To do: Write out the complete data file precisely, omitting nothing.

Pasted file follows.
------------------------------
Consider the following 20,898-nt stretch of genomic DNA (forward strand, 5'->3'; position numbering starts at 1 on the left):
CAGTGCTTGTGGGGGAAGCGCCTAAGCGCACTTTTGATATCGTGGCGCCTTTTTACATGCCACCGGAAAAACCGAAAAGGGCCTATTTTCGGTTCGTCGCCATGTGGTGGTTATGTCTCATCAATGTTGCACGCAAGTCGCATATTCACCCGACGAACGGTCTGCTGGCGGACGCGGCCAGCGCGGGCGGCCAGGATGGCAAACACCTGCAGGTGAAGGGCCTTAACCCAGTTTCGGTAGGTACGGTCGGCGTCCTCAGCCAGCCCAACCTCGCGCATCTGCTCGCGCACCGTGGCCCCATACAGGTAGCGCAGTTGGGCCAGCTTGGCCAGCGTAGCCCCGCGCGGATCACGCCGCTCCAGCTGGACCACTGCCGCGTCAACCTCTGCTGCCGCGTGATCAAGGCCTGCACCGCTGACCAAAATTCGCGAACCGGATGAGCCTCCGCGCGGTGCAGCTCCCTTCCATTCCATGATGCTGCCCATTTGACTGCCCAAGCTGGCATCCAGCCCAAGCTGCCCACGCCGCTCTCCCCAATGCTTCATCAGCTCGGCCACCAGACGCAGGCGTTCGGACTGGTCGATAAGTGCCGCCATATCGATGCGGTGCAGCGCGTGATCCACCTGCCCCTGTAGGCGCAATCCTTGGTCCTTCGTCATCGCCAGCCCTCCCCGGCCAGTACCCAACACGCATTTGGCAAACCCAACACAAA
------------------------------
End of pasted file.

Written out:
Consider the following 20,898-nt stretch of genomic DNA (forward strand, 5'->3'; position numbering starts at 1 on the left):
CAGTGCTTGTGGGGGAAGCGCCTAAGCGCACTTTTGATATCGTGGCGCCTTTTTACATGCCACCGGAAAAACCGAAAAGGGCCTATTTTCGGTTCGTCGCCATGTGGTGGTTATGTCTCATCAATGTTGCACGCAAGTCGCATATTCACCCGACGAACGGTCTGCTGGCGGACGCGGCCAGCGCGGGCGGCCAGGATGGCAAACACCTGCAGGTGAAGGGCCTTAACCCAGTTTCGGTAGGTACGGTCGGCGTCCTCAGCCAGCCCAACCTCGCGCATCTGCTCGCGCACCGTGGCCCCATACAGGTAGCGCAGTTGGGCCAGCTTGGCCAGCGTAGCCCCGCGCGGATCACGCCGCTCCAGCTGGACCACTGCCGCGTCAACCTCTGCTGCCGCGTGATCAAGGCCTGCACCGCTGACCAAAATTCGCGAACCGGATGAGCCTCCGCGCGGTGCAGCTCCCTTCCATTCCATGATGCTGCCCATTTGACTGCCCAAGCTGGCATCCAGCCCAAGCTGCCCACGCCGCTCTCCCCAATGCTTCATCAGCTCGGCCACCAGACGCAGGCGTTCGGACTGGTCGATAAGTGCCGCCATATCGATGCGGTGCAGCGCGTGATCCACCTGCCCCTGTAGGCGCAATCCTTGGTCCTTCGTCATCGCCAGCCCTCCCCGGCCAGTACCCAACACGCATTTGGCAAACCCAACACAAA